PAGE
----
Later that year the elderly King fell sick, and in December, the Seleucids cancelled the alliance.



Finally, on 3 February, 254 B.C., the first King of Armenia, Mithranes I, to this day known as "the Founder", died peacefully in his sleep.



The Mediterranean at the death of Mithranes I of Armenia (254 B.C./500 AVC)

 

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It is slightly worrying that the Seleucids broke the alliance. But now, how to deal with Bithynia? I suggest friendship, as I fear that while you could easily defeat them, your borders would become harder to defend against the Seleucids if they try anything.
 

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Prepare for war against the seleucids. Any allies would betray you.
 

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It is slightly worrying that the Seleucids broke the alliance. But now, how to deal with Bithynia? I suggest friendship, as I fear that while you could easily defeat them, your borders would become harder to defend against the Seleucids if they try anything.
I tried to ally with Bithynia after the Seleucid alliance fell apart, but they refused and allied with the Seleucids and Bosporans! Worked out well in any case because I gained a much much stronger ally instead, as you will see in the next update, probably tomorrow night.

Prepare for war against the seleucids. Any allies would betray you.
Mithranes' successor is not much of a fighter, but we shall see.
 

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Good job so far! Congratulations with your showcase award.:)
 

CJL78

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Chapter II - Into the Limelight​
Part I - The Astyagian Reforms

By the time Mithranes died, he had brought Armenia from an obscure satropy into a regional power, second only to the Seleucid Empire. His son and heir, Astyages, was a competent general like his father, though his true skill was in administrating the vast new realms of the Kingdom.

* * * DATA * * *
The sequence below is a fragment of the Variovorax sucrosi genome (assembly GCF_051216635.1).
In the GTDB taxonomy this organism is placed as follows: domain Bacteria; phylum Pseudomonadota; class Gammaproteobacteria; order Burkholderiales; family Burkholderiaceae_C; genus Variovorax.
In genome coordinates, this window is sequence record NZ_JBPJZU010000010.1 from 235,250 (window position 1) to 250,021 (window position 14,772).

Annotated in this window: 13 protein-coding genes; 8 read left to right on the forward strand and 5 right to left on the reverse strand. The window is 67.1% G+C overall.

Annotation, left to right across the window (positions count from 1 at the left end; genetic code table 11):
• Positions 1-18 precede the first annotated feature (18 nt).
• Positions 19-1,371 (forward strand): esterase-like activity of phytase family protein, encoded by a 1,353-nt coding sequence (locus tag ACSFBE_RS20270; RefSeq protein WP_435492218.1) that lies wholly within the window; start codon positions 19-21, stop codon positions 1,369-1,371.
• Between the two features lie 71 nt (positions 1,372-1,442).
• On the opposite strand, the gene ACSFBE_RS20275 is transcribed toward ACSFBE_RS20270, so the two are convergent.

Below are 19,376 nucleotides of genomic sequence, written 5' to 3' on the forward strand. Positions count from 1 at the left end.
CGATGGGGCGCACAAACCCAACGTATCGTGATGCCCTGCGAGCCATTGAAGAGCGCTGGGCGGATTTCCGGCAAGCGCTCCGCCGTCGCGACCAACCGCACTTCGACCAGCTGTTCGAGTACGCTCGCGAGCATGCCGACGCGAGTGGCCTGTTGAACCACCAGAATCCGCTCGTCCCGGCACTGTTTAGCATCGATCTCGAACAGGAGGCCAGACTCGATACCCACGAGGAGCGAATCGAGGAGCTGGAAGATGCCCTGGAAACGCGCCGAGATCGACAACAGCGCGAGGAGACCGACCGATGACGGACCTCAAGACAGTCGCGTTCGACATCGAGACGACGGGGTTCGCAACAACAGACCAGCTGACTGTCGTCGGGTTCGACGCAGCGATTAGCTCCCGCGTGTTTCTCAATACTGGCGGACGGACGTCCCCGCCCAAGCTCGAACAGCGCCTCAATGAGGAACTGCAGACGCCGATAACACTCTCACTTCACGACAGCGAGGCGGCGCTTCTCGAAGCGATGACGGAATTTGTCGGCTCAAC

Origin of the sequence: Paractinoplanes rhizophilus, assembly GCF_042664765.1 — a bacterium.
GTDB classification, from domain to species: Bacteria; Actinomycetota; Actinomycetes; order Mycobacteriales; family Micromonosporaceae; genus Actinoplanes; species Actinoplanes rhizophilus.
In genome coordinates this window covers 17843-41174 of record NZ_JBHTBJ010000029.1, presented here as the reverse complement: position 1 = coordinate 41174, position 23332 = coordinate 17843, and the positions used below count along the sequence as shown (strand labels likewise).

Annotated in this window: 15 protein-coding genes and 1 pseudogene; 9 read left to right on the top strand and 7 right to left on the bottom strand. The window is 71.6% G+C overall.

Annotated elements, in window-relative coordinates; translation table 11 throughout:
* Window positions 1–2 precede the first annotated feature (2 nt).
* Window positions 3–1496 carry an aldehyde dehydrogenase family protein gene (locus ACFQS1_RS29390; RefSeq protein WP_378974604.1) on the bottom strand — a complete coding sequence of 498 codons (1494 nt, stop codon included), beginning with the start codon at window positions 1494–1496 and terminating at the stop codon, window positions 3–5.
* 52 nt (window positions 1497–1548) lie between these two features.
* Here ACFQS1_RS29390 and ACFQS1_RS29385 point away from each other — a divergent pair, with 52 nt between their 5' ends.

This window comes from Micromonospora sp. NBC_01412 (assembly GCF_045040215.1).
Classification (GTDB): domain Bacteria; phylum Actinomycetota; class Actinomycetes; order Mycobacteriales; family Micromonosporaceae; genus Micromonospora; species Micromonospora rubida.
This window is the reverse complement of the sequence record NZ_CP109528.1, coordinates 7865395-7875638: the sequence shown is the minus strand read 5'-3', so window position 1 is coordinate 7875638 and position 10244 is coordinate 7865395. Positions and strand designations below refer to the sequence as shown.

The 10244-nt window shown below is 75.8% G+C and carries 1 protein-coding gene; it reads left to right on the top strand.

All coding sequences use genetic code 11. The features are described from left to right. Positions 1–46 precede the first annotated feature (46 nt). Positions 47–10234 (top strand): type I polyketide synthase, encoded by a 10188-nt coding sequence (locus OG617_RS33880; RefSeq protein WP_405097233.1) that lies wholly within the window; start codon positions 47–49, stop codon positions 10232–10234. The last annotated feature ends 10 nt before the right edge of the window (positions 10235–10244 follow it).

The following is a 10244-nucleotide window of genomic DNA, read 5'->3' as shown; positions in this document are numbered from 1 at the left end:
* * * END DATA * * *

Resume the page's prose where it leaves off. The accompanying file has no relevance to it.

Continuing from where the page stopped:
While revering his father, King Astyages I quickly set about reorganizing the Kingdom and replaced many of his father's Councillors and governors.

Just 8 months after ascending to the throne, Astyages reversed the foreign policy of his father and declared war on Corduene, claiming its new 7-year-old child king was "unfit" and posed a "threat of instability to the region", using the precedent of his father over the Iberian tribes.



Astyages quickly overran the enemy army and stormed the capital in a matter of days. The surrounding countryside soon submitted to Armenian rule.

Astyages kept strained relations with the Seleucids after this and despite border tensions the king kept the peace with the Empire. However, a Seleucid civil war just three years into Astyages' reign presented an opportunity. The rebels held Persia while the loyalist strongholds were Anatolia and Syria. Astyages was keen to claim Anatolian lands and forged alliances with the Ptolemys in Egypt and the Seleucid Rebels. However, the Seleucid Loyalists were allied with the powerful kingdoms of Macedonia and Bithynia, and the Bithunians in turned were allied with the Greeks of the Bosporous. Thus in early 252 B.C. any foreign intervention in the Seleucid civil war threatened to engulf the entire Near East.



Before open hostilities could break out, however, Armenia suffered the slave revolts of 251 and Egypt itself fell into civil war in 250. After putting down the revolts, Astyages resolved to further reform and build up his kingdom.

During this period, Astyages supervised the colonization of the Legae, Alans, and Zinchi provinces and sent support to his Egyptian allies. He also condemned the actions of the Greeks of Lycia, who declared an independent League in the midst of the Egyptian infighting.

Most importantly, Astyages greatly reformed the military. While keeping the Royal Guard as the primary army of the realm, Astyages began the recruitment of three regional armies and a cavalry auxiliary. Each of the three armies would contain 6,000 armored heavy infantry and 4,000 archers. The Army of the Caucasus was stationed in Phasis to the north and placed under the able command of the loyal Artabanus Arkhid. An Army of Iberia was stationed in Uti to guard the eastern borders. The Royal Army of Armenia was raised and stationed in Armenia proper to patrol the Seleucid border. Finally the 6000 cavalrymen, which came to be known as the famous "Atropatene Rangers", were to complement the Royal Guard or border armies as needed.



In 246 B.C. Astyages suffered the assassination of his first son, Haldita, to the Bagayash conspiracy. Astyages' own mother Vashti, and brother Bagayash, conspired to kill Astyages and his two sons, but failed. The bravery of the young Haldita managed to hold off his attackers and save his younger brother, Umamaita, but cost him his life. Vashti and Bagayash were imprisoned for life and Astyages went into deep mourning over the loss of Haldita. He left the day-to-day governance of the kingdom in the hands of his Chief Eunuch for nearly a year.

When Astyages returned to the public view in 245, he found Armenia's situation dire. The Seleucids, after years of strife, had defeated the rebels and his other ally, Ptolemy, was losing Egypt to the usurpers.